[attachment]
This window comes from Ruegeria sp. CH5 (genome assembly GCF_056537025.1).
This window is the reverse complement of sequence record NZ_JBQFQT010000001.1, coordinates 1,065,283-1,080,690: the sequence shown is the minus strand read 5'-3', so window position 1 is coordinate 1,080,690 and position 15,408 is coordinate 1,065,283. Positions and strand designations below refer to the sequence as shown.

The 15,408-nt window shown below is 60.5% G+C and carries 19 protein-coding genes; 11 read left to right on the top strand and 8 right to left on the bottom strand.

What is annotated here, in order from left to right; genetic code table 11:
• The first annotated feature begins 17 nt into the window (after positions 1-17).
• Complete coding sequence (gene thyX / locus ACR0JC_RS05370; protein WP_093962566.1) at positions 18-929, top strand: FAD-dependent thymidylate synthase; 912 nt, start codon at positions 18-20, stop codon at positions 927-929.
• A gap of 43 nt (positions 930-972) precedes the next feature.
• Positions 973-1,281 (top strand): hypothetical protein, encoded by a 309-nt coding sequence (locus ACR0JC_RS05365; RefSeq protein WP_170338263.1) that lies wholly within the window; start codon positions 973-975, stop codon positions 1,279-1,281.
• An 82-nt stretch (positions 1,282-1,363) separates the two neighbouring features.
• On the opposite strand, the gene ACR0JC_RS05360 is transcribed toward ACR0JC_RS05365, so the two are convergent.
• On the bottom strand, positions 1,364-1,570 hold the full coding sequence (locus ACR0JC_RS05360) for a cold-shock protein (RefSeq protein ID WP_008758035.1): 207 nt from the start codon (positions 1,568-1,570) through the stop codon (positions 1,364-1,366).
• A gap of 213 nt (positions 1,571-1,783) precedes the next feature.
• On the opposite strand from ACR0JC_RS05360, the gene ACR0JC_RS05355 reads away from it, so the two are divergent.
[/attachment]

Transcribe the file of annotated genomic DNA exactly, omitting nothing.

This window comes from Ruegeria sp. CH5 (genome assembly GCF_056537025.1).
This window is the reverse complement of sequence record NZ_JBQFQT010000001.1, coordinates 1,065,283-1,080,690: the sequence shown is the minus strand read 5'-3', so window position 1 is coordinate 1,080,690 and position 15,408 is coordinate 1,065,283. Positions and strand designations below refer to the sequence as shown.

The 15,408-nt window shown below is 60.5% G+C and carries 19 protein-coding genes; 11 read left to right on the top strand and 8 right to left on the bottom strand.

What is annotated here, in order from left to right; genetic code table 11:
• The first annotated feature begins 17 nt into the window (after positions 1-17).
• Complete coding sequence (gene thyX / locus ACR0JC_RS05370; protein WP_093962566.1) at positions 18-929, top strand: FAD-dependent thymidylate synthase; 912 nt, start codon at positions 18-20, stop codon at positions 927-929.
• A gap of 43 nt (positions 930-972) precedes the next feature.
• Positions 973-1,281 (top strand): hypothetical protein, encoded by a 309-nt coding sequence (locus ACR0JC_RS05365; RefSeq protein WP_170338263.1) that lies wholly within the window; start codon positions 973-975, stop codon positions 1,279-1,281.
• An 82-nt stretch (positions 1,282-1,363) separates the two neighbouring features.
• On the opposite strand, the gene ACR0JC_RS05360 is transcribed toward ACR0JC_RS05365, so the two are convergent.
• On the bottom strand, positions 1,364-1,570 hold the full coding sequence (locus ACR0JC_RS05360) for a cold-shock protein (RefSeq protein ID WP_008758035.1): 207 nt from the start codon (positions 1,568-1,570) through the stop codon (positions 1,364-1,366).
• A gap of 213 nt (positions 1,571-1,783) precedes the next feature.
• On the opposite strand from ACR0JC_RS05360, the gene ACR0JC_RS05355 reads away from it, so the two are divergent.